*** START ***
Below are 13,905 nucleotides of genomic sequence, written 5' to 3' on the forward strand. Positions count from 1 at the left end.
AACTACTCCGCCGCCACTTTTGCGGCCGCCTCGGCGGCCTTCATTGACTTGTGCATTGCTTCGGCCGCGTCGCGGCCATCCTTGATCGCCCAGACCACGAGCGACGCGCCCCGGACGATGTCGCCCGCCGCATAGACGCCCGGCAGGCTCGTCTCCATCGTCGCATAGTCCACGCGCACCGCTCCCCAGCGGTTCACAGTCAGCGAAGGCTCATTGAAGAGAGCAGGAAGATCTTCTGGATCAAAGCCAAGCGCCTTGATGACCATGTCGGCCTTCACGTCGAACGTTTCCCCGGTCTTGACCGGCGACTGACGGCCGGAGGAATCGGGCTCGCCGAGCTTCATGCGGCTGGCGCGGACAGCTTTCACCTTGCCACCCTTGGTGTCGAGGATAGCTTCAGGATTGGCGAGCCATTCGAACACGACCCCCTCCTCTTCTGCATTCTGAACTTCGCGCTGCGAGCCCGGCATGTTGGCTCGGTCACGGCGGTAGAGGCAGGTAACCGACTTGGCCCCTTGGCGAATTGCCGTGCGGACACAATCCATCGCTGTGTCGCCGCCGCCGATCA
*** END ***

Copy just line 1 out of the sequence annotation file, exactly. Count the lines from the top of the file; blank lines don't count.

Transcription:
Below are 13,905 nucleotides of genomic sequence, written 5' to 3' on the forward strand. Positions count from 1 at the left end.